Thorne and Dr. Mauro that A.H. tried to seduce him. He
admitted, however, that during his deposition and in a sex
offender education program, he stated with regard to the
offense that "it takes two to tango." Brown
admitted that, when he was deposed approximately five months
before trial, he believed A.H. "came onto to him, "
but had since realized A.H. had not done so.
his second incarceration, Brown requested to participate in
an anger management class, but was dropped from the class due
to his failure to attend. He completed a Cognitive
Intervention class in 2010, in which he learned that his
actions were responsible for him being in prison. Brown
testified he was ashamed of his crimes.
was circumcised in prison in 2005. He testified that,
following the procedure, his "sex drive went away,
" and it had been years since he thought about sex.
Regardless, he requested in 2009 to be castrated, but
ultimately decided not to pursue castration. Brown admitted
he received "disciplinaries" in prison for breaking
the rules, two of which were received in 2013 for attempting
to establish an inappropriate relationship with a
correctional officer. Although Brown admitted he continued to
make inappropriate comments to the officer after being told
not to do so, he denied saying to the officer that he
"wanted to grab a handful of her ass, " and did not
recall telling the officer she "needed a man to take
care of her."
to Brown, he was arrested for the first time when he was
twelve years' old and, in total, had been arrested
approximately twenty times in his life. The offenses for
which he had been arrested included theft, burglary of a
building, assault of his brother, providing alcohol to a
minor, and public intoxication.
began drinking alcohol and using marijuana when he was twelve
years' old, and began using cocaine, "acid, "
and "speed" when he was fifteen years' old. He
used all these substances until he was incarcerated for the
first time. Although he did not use drugs or alcohol during
his first incarceration, he began using these substances
again after he was released. Brown had not used drugs or
alcohol during his second incarceration, but was willing to
participate in drug and alcohol treatment. Brown believed
that, if he had been sober, he would not have committed the
offenses against L.M. and A.H.
testified he began having "rape fantasies" when he
was eighteen or twenty-one years' old. He also admitted
he was investigated in 1988 for committing a sexual offense
against a three-year-old boy. Brown initially denied touching
the boy, and stated he was never charged with an offense.
However, he then admitted he pulled the boy's penis so
hard there were abrasions on it, and that his actions
probably affected the boy "very bad." Brown
confirmed he was also investigated for sexually abusing his
stepson, but denied any abuse had occurred.
to Brown, he was taking responsibility for what he had done
wrong. Further, he believed he had changed and was not a risk
to reoffend. After he was released from prison, he intended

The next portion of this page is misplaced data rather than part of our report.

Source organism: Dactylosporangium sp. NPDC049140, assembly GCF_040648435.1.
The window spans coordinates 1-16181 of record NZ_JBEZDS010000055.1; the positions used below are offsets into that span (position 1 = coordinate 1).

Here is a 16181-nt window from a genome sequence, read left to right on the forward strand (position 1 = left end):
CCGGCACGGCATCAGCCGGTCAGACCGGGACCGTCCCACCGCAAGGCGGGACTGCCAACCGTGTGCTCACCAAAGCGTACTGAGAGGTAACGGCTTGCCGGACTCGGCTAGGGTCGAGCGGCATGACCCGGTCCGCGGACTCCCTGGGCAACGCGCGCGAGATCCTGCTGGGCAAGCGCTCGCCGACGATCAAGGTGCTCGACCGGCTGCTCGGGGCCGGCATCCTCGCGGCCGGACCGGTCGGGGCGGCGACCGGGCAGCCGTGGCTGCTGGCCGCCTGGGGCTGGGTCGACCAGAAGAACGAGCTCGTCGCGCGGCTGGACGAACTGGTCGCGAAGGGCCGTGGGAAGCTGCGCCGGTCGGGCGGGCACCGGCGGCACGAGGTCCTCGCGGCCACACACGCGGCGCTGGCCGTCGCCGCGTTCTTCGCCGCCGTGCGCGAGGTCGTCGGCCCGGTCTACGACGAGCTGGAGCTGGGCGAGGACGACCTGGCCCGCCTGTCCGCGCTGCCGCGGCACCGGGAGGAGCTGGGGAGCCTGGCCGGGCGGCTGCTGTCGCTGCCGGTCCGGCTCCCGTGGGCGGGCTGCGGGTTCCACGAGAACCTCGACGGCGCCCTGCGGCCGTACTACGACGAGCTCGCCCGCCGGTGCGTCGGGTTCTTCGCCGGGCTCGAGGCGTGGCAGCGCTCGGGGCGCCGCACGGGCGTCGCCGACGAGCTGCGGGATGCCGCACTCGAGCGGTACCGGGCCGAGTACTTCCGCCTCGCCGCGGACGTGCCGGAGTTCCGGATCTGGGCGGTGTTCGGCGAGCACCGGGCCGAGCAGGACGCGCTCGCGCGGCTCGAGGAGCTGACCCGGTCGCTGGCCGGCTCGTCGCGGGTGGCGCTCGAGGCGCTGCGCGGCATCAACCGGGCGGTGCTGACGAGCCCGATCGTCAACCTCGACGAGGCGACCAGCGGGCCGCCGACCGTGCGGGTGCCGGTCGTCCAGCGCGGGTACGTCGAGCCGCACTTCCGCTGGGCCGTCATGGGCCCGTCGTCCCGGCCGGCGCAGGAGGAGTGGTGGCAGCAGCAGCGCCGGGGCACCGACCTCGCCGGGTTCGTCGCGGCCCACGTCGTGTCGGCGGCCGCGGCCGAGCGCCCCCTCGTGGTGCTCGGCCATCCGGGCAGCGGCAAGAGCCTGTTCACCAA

to control his sexual urges by going to work, keeping to
himself, hanging around positive people, and not having
friends who were negative. He testified he had victimized
"two people so far, " and was confused when he
previously testified he had four victims.
was evaluated by both Dr. Thorne, who was retained by the
State, and Dr. Mauro, who was retained by Brown. Both experts
are licensed psychologists who specialize in forensic
psychology and have extensive experience in evaluating
individuals for a behavioral abnormality under the Act. Dr.
Thorne has performed evaluations at the request of both the
State and defendants, while Dr. Mauro has performed
evaluations exclusively for defendants.
Thorne and Dr. Mauro both used a clinically-adjusted
actuarial approach in their evaluation of Brown. This
methodology is in accordance with accepted standards in
forensic psychology, and is followed by other experts who do
these types of evaluations. The evaluation involves reviewing
available records relating to Brown and interviewing Brown,
and using that information to look for certain traits or
characteristics that research has shown might increase or
decrease Brown's risk for future sexual violence.
Dr. Thorne and Dr. Mauro agreed Brown had low intellectual
functioning. Dr. Thorne believed that Brown understood all
the questions asked during their interview, but conceded
Brown did not always answer the questions consistently and
did not testify consistently at trial. According to Dr.
Thorne, it was possible Brown was inconsistent because he was
not being truthful and, due to his mental capacity, was
unable "to remain firm on a decision."
Mauro, however, believed Brown had difficulty understanding
the questions asked during their interview. She attributed
this difficulty to Brown's low intellectual ability and
verbal comprehension problems. Brown gave contradictory
information during the interview, and did not seem to
appreciate that he was providing contradictory information.
Dr. Mauro, therefore, believed the written records about the
underlying offenses and the 1988 unadjudicated offense were
more reliable than Brown's statements regarding the
Thorne and Dr. Mauro relied on the Diagnostic and Statistical
Manual (DSM) for mental disorders in evaluating Brown. They
both utilized the Static-99R, a list of ten risk factors used
to score whether someone has a behavioral abnormality, and
the Psychopathy Checklist Revised (PCLR), which is an
assessment of whether the individual meets ...